“The value of Mar-a-Lago would vary depending on whether it’s assessed as a private club or a residential property in Palm Beach,” a real estate broker, Victoria Piroso, tells the Sun. “If it were put on the market, it would likely be viewed as an income-generating asset. In such a scenario, it could potentially fetch around $500 million or even more, given its historical significance on the island.”

These brokers pointed to other properties on Palm Beach Island that have sold recently for sums that far exceed $18 million and contain only a small fraction of Mar-a-Lago’s acreage or square footage. Mr. Schultz points to 940 North Lake Way, a bayfront property with less than one acre, that sold in July for $50 million. Rush Limbaugh’s widow sold his Palm Beach estate in March for $155 million.

Mr. Trump bought Mar-a-Lago in 1985 for $10 million, but Palm Beach property prices have gone up substantially in recent years. Forbes magazine appraised Mar-a-Lago at $160 million in 2018. The  property boasts 128 rooms, a 20,000-square-foot ballroom, tennis courts, and a waterfront pool.

Mar-a-Lago is deed restricted and cannot be converted to a residential property, which may lower its value. The brokers who spoke with the Sun, though, say the appraised value between $18 and $27.6 million is laughable. They also note that Mar-a-Lago’s property tax assessed value is $33 million, which is also “very low,” though property owners generally like this to be low to save money on taxes. 

A chief property tax appraiser for Palm Beach County, Cecil Jackson, told Newsweek that clubs like Mar-a-Lago are assessed based on membership numbers, dues, and the cost to run the facility. These valuations are “for tax purposes only and not for financing or … for a lending institution,” he said.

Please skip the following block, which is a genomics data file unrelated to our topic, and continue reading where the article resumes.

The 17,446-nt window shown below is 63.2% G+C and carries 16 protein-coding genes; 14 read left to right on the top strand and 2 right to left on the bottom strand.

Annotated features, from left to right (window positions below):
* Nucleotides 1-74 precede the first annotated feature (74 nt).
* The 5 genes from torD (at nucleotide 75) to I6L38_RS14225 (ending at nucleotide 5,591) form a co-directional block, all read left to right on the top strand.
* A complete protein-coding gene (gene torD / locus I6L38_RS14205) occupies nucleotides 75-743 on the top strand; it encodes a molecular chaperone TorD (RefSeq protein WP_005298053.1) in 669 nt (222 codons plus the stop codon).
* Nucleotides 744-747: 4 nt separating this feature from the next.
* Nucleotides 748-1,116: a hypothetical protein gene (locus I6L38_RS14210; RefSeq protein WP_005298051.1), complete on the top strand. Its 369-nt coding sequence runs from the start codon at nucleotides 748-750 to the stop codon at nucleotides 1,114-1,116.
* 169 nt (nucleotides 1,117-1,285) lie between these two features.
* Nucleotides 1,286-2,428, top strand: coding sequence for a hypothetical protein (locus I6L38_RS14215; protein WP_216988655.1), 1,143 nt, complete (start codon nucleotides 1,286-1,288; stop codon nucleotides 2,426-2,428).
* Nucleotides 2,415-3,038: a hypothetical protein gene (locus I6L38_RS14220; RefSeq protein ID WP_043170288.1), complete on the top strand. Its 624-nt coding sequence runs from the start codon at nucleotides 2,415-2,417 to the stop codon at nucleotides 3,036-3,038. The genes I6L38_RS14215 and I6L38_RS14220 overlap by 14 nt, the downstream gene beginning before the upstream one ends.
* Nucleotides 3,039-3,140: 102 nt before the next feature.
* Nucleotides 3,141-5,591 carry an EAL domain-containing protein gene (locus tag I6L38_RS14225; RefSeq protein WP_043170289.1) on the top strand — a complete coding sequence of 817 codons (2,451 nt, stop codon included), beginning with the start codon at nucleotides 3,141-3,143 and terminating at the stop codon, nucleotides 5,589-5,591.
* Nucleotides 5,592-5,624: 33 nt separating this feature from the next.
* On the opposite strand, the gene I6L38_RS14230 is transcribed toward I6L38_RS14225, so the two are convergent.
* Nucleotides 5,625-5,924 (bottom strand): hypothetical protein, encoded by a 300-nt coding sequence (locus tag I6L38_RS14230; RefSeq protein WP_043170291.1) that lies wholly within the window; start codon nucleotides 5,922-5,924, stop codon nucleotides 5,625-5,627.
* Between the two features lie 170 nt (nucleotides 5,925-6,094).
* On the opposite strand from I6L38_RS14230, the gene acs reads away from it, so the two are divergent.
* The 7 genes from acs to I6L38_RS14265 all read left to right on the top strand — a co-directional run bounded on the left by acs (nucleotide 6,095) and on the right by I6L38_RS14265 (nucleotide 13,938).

President Trump took to Truth Social after Tuesday’s ruling to call Judge Engoron’s ruling a “radical attack” and a “Witch Hunt.”

“This partisan Democrat judge pretends Mar-a-Lago is only worth $17 million. Mar-a-Lago is worth over $1 billion. A tennis court at Mar-a-Lago is worth $17 million,” Mr. Trump posted.  “This is a factual dispute for a jury to decide at trial. Not by a judge — without a trial.”

“In an attempt to destroy my father and kick him out of New York, a Judge just ruled that Mar-a-Lago, in Palm Beach Florida, is only worth approximate ‘$18 Million dollars,’” Eric Trump posted to X. He added that the property is “speculated to be worth” more than “a billion dollars making it arguably the most valuable residential property in the country. It is all so corrupt and coordinated.”

Donald Trump Jr. joked on X, “If Mar-a-Lago is worth $18 million… I’ll take 10 please!”

The $18 million assessment may be laughable, but the ramifications are serious. Judge Engoron wrote in his decision that Mr. Trump’s $426 to $612 million valuation of Mar-a-Lago to secure loans was “an overvaluation of at least 2,300 percent.”

“A discrepancy of this order of magnitude, by a real estate developer sizing up his own living space of decades, can only be considered fraud,” Judge Engoron wrote. “The documents here clearly contain fraudulent valuations that defendants used in business, satisfying OAG’s burden to establish liability as a matter of law against defendants.”